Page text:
A Look At Kanazawa's 21st Century Museum Of Contemporary Art | CoolJapan

Looking at it from the exterior garden, you just know that the 21st Century Museum of Contemporary Art, near the Kenrokuen gardens in Kanazawa, is a modern art museum.

The building, with its clean lines and perfectly circular exterior, resembles an alien spaceship, or perhaps, a silicon wafer. There's a touch of technology to its design, a quality of abstraction, and abstraction, of course, is a quality that belongs firmly in the reality of modern art.

What to see at the Kanazawa 21st Century Museum of Contemporary Art

It is fitting then, that the first two structures in the garden outside the museum, have that same quality of the abstract. The first is a metallic mesh structure of stainless steel titled Wrapping, designed for children to play in. Children climb in and take to it effortlessly without a second thought, as they usually do for a great number of things.

The second is a coloured partition made up of Cyan, Magenta and Blue and titled Colour activity house. What exactly the "activity" is, implied by its title, remains unclear, and people move between each partition and then walk away looking vaguely befuddled.

The Swimming Pool, (kanazawa.jp)

Entering the interior, you'll find that the museum isn't just full of abstract art. In the courtyard, visitors crowd around Leandro Elrich's work, aptly titled The Swimming Pool. There's a good reason why it receives the attention it does- a thin film of water over glass creates an illusion of being underwater- elsewhere there is an entrance where you can stand underneath and pretend to be submerged in the deep end of the pool.

L'Origine du monde (kanazawa21.jp)

The museum, with its long, stark corridors and rooms of different heights and sizes, is one of those places that looks comparatively bigger on the inside, a distortive quality that perhaps can be attributed, to Anish Kapoor's reality-warping exhibit, L'Origine du monde — a monolithic black hole suspended above a sloping wall.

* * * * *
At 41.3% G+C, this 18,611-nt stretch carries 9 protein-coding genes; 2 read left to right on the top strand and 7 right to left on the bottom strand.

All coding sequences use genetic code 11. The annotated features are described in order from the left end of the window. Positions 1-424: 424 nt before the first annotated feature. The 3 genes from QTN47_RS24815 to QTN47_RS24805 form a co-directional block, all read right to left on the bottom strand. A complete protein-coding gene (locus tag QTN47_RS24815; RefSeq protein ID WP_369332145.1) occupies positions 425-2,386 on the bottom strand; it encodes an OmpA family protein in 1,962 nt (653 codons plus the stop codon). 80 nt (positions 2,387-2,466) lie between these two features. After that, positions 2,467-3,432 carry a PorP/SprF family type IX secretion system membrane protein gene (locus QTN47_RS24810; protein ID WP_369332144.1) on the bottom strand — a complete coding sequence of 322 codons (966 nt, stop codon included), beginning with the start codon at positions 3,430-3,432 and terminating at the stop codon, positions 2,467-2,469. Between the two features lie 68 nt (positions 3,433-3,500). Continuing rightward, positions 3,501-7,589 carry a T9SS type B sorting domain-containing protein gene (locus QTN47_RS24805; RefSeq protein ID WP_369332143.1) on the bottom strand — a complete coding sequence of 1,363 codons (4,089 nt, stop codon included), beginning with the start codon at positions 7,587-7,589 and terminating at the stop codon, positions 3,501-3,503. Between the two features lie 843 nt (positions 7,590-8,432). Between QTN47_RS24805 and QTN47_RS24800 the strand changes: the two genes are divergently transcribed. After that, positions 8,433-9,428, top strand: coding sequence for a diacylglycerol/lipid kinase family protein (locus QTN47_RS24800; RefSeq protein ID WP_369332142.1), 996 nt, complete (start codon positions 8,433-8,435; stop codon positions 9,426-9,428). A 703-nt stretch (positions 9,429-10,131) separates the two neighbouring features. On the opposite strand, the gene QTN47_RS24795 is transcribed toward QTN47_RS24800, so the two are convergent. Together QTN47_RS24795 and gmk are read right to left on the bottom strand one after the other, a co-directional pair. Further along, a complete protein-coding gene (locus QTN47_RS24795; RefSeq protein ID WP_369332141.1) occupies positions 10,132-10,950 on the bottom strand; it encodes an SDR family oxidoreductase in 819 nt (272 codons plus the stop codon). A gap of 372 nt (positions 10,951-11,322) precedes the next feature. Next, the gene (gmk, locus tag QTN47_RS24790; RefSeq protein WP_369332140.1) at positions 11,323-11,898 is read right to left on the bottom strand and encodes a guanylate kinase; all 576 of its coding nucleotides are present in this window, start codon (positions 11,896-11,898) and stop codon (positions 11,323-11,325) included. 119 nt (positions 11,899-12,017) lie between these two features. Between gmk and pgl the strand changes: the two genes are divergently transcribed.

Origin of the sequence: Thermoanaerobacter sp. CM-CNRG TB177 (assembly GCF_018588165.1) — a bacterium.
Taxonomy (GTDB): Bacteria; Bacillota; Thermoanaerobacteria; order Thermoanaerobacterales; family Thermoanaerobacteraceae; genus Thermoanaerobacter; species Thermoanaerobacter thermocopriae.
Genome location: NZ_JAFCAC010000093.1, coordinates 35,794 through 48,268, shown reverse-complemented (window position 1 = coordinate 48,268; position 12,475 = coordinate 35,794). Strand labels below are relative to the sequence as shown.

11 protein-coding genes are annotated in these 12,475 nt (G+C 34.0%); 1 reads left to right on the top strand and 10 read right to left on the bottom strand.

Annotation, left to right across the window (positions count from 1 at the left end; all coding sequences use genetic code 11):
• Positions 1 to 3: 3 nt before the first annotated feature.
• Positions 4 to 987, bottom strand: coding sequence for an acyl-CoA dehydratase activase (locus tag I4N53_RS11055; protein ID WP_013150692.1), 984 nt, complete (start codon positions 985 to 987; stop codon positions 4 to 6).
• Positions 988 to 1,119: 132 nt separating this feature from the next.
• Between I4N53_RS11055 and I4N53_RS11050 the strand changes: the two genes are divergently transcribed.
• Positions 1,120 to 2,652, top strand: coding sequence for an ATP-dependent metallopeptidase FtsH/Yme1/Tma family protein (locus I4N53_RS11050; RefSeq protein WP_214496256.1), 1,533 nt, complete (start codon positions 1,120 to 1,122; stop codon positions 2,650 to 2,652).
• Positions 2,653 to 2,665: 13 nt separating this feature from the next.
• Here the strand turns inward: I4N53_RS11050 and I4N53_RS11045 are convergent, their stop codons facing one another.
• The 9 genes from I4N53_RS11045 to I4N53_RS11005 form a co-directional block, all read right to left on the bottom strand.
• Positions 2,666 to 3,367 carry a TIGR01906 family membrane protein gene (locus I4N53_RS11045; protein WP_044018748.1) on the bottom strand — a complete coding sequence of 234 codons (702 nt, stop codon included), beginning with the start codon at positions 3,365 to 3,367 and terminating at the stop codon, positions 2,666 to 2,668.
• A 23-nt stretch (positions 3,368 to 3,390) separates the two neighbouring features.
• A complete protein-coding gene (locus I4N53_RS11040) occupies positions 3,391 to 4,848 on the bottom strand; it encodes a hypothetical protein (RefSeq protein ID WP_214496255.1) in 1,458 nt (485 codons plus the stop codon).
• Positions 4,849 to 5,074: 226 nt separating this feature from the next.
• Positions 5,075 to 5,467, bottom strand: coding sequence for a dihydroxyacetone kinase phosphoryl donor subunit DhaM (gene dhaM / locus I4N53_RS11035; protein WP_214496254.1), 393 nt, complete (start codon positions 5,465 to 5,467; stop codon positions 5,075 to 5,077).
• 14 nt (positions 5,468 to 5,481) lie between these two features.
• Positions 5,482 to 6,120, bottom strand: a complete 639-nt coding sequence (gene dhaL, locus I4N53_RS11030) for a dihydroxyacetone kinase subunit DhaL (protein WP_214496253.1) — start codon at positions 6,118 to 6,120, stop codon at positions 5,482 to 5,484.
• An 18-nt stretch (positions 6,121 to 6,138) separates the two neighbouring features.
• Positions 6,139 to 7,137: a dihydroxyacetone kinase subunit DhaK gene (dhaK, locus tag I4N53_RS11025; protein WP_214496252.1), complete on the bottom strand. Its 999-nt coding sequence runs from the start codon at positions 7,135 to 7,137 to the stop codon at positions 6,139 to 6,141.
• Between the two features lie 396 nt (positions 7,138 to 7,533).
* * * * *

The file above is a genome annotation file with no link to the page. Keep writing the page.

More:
In other rooms, you'll find Oscar Oiwa's large-format paintings that depict contemporary landscapes in bright, bold colours.

There's dedicated space as well for posters and graphic design. In a glass casing, you'll find Hebert Bayer's World Geographic Atlas, its pages laid open to display its neat, infographic look at the world.

There is also a historical look at Awazu Kiyoshi's political art, with its loud, pictorial designs.

The Kenrouken gardens nearby, with its flower viewing bridge and traditional stone lanterns, presents something of the world of the past. For something ever-present and modern, the 21st Century Museum of Contemporary Art serves us a vision of what persists, and of what (for art) will transpire.

Kanazawa is accessible from Tokyo within two and a half hours by the Hokuriku Shinkansen that operates out of Tokyo Station. JR Passes are available hereAll Nippon Airways (ANA) and Japan Airlines (JAL) operate several daily flights and transfers (one hour) between Tokyo and Komatsu Airport where you can get a shuttle bus (40 mins.) or a train (30 mins.) to Kanazawa Station.

(Cover photo from: Kimo Toyama)

Andrew Yuen writes stories on a variety of topics such as theatre, travel and mental health. He has an interest in examining culture, art and society. In addition, he writes short stories and enjoys reading in his free time.
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